Jonathan Ley

Jonathan Ley

CEO & Founder
Make Time Count

About this Speaker

My name’s Jonathan Ley and I am the Founder of the social enterprise Make Time Count Today.

In 2018, after a 16 year career in Consulting and Banking, I was asked to provide consulting support to the London Probation Service.

This was my first exposure to Criminal Justice. I never expected the impact this experience would have on me.


Shock is the best word to describe my initial reaction.

- Shock at the way people are treated.

- Shock at the processes, perhaps not designed to make people fail, but certainly not designed to make it easy for them to succeed.

- Shock at the dearth of technology.


It's no wonder that 60% of people reoffend. It's also no wonder that we send 25% of prison leavers back to prison. I knew there must be a better way; so I talked to probation officers and people on probation.

My simple question was, “how can I help?” I learned so much, and that gave me the ‘big idea’.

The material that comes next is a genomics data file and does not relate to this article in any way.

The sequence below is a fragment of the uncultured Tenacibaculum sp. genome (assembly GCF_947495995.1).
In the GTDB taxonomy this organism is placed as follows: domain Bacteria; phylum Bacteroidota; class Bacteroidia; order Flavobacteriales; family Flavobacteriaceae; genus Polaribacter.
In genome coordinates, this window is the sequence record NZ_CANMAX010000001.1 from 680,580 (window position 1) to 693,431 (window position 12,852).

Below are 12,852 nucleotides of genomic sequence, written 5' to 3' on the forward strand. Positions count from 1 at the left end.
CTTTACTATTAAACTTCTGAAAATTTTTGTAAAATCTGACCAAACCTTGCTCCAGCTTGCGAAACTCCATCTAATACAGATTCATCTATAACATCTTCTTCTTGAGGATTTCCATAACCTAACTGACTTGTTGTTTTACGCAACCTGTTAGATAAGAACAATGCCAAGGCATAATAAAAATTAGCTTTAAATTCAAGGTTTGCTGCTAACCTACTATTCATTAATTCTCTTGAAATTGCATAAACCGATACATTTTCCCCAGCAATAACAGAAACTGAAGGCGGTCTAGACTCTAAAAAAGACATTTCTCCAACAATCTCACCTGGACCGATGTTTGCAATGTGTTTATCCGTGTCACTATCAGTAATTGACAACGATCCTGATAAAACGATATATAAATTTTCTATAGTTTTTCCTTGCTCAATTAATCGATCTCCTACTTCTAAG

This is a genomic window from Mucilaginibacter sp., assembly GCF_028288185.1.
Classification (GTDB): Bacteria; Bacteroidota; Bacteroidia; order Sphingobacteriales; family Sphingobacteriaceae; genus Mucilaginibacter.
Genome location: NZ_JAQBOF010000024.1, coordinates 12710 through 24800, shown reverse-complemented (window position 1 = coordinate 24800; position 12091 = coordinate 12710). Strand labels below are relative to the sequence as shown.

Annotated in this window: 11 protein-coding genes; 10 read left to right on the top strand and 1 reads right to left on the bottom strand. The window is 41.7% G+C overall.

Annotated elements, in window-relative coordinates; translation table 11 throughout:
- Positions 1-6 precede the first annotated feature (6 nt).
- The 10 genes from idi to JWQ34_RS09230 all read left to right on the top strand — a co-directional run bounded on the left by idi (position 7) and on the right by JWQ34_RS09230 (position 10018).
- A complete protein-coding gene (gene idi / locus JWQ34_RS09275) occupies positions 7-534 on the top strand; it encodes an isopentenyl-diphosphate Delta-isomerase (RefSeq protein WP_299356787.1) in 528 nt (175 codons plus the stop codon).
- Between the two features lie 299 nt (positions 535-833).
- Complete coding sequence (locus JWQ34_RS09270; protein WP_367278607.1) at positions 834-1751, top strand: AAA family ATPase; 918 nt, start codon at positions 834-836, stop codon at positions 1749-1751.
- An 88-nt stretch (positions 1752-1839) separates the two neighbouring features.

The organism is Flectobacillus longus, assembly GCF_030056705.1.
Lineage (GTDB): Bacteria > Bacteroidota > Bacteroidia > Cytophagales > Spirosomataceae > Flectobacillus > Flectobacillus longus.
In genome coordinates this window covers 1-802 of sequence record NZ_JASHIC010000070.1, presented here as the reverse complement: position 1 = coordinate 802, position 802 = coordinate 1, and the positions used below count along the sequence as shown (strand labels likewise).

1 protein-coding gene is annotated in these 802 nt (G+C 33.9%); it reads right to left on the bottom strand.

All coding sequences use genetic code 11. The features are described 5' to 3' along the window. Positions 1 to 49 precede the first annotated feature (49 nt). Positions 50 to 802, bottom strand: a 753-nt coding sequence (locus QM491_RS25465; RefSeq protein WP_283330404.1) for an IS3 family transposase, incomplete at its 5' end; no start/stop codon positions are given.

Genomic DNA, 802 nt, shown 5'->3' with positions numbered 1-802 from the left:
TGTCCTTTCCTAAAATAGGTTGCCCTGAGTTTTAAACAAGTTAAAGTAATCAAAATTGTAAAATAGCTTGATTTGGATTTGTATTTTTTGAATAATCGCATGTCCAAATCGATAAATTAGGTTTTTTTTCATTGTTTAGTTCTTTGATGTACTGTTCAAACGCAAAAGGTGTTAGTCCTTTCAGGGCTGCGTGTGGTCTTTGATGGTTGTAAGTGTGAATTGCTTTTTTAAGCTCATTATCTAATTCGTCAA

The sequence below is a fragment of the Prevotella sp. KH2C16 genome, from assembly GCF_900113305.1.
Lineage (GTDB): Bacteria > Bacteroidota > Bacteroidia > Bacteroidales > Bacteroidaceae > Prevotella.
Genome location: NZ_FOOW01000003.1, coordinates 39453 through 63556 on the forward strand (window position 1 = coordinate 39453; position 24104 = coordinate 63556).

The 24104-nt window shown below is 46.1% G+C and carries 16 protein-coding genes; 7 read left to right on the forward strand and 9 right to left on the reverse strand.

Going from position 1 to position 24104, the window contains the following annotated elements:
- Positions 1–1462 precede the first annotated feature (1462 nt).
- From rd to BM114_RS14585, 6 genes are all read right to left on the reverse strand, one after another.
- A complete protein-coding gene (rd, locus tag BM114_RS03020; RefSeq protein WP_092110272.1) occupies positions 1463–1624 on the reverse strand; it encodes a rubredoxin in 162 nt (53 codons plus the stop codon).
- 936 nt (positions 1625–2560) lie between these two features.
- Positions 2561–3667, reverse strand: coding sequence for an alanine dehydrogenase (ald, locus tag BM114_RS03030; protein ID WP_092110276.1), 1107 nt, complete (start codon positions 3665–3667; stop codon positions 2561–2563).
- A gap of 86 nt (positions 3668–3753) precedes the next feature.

As the saying goes, “it takes a village to raise a child,” and I knew technology was the answer to connecting people to create a "village of rehabilitation".

Supported by data science, to give us a real understanding of what works when it comes to stopping the cycle of reoffending.

Based on those conversations we built our "AirBnb for Help".

Supported users at London Probation and have begun working with Police forces around the country.

From April 2023, the Crime and Sentencing bill is mandating a rehabilitative focus on crime. Something our platform is perfect to support.

For our efforts in bringing Innovation to this sector, we have been awarded:

An InnovateUK grant, ranked in the top 1% of submissions A Police STAR Grant (Scientific, Technology Analysis and Research) to provide a solution for Out of court Disposals Downselected as part of the MOJ’s Prison Leavers programme, recognised as one of the Top 9 ideas supporting prisoners coming out of prison Beyond supporting users directly with our products, as a social enterprise, we have committed 51% of profits to a fund that will reinvest in businesses started by vulnerable people.